Great stuff Chris. I have been building some web business for a couple of years now with a view to increasing my passive income to get out of rat race (i’m a video producer which is very high pressure) and travel more. West coast USa really appeals to me, I am based in london

    I am very interested in hearing about ways to pursue the ravel with two small kids in tow. Any advice on schooling on road etc, legal requirements etc feel a little tied to the primary school if you catch my drift !

    best
    Ash

  • Em says:

    This is wonderful article! After 5 years of working as a lawyer, I have just recently resigned to travel through South America (a dream I have had for a few years). Everyone’s reaction when I tell them the news is different – most are excited for you, some envious, but a few are also quite scared. I am both excited and nervous too. But I already know the journey will be lifechanging.
    Keep writing and keep travelling – your site and your vision are fantastic.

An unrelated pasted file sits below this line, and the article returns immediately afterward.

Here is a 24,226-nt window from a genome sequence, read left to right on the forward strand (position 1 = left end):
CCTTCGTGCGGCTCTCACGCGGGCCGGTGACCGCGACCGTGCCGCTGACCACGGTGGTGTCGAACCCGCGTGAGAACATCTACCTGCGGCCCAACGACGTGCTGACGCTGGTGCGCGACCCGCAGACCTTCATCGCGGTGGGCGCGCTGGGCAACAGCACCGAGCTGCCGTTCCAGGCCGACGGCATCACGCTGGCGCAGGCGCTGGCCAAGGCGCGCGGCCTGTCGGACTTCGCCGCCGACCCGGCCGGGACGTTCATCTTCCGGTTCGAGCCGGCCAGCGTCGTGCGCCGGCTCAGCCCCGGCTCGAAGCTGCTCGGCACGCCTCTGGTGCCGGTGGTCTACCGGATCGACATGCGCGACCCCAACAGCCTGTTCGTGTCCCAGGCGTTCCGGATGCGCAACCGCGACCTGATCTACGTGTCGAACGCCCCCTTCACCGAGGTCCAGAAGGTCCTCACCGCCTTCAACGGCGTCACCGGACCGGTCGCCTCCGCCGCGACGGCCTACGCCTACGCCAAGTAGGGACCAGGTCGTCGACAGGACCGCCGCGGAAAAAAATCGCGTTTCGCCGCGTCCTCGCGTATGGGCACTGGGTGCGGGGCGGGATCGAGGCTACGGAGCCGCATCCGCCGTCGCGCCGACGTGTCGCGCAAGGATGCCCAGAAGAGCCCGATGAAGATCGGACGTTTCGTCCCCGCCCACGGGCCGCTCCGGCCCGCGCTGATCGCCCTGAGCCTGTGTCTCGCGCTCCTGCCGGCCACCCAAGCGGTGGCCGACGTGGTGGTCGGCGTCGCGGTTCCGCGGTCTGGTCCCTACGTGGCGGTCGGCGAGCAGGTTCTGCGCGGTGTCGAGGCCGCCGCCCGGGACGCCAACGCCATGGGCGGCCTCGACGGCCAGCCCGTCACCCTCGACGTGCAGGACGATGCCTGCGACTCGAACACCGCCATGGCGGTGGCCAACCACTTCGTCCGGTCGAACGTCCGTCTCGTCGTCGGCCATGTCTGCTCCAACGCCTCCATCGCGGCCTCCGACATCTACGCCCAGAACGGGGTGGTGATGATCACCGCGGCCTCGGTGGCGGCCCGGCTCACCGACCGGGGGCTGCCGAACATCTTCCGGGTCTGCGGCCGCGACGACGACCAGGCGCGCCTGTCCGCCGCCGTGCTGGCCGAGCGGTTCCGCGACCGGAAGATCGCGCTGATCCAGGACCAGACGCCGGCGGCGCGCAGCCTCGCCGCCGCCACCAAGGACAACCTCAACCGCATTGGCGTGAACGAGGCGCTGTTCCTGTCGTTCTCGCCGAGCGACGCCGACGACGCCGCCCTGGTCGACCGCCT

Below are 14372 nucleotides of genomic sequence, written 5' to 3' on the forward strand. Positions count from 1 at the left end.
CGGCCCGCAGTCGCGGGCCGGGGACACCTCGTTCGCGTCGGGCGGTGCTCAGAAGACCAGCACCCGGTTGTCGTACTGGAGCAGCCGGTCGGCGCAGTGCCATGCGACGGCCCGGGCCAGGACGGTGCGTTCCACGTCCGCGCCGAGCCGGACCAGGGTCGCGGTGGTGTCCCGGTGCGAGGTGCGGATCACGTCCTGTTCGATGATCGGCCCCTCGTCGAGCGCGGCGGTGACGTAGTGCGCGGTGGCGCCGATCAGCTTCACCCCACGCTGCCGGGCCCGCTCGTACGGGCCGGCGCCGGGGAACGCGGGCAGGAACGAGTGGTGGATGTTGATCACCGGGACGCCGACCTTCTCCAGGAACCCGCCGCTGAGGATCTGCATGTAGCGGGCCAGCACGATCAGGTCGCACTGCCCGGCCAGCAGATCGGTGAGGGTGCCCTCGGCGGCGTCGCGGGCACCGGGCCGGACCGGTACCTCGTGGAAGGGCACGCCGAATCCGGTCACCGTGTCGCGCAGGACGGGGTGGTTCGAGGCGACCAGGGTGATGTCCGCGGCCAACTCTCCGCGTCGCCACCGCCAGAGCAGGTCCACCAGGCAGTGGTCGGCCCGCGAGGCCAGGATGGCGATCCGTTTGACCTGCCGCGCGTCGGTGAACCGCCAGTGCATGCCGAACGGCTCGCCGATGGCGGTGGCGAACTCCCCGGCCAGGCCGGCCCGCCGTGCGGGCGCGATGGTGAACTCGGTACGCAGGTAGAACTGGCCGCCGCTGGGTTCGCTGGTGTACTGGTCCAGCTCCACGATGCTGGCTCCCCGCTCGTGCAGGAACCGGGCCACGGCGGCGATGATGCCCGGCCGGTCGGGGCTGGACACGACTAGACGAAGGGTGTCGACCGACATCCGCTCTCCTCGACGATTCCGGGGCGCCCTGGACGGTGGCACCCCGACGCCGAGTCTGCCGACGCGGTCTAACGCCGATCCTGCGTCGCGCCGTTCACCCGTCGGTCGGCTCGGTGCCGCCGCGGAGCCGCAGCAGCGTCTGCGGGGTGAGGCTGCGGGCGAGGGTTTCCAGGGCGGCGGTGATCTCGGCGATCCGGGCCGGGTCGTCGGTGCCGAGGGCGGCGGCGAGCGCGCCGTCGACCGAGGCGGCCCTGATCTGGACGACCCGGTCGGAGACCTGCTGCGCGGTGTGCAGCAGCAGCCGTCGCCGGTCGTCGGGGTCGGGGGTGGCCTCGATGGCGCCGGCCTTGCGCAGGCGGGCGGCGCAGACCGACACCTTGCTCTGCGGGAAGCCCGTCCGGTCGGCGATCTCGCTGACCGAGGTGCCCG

• Maria Brophy says:

    I love that you are spreading the word that most everyone can travel the world, if they so choose.

    I used to be one who only dreamed of it. Then a wonderful thing happened, my first husband left me and I was despondent. I finally took 4 months, alone, to travel the world to get over my grief. Since then, I’ve traveled to over 20 countries alone, married a guy who loves to travel, and we go abroad for 8-12 weeks every year.

    Last year I was looking into buying a new car – it would cost me about $12,000 a year (including insurance), so I decided to keep the old car (again) and go to New Zealand and Samoa for 6 weeks.

    The funny thing is, we do this every year! Instead of getting a new car, we take a long vacation overseas.

    I wrote a post on it, and it made a lot of people angry, but it’s true – it’s all a choice.

    Have kids? Pull ‘em out of school for awhile! Traveling the world is the best education!

  • Vince says: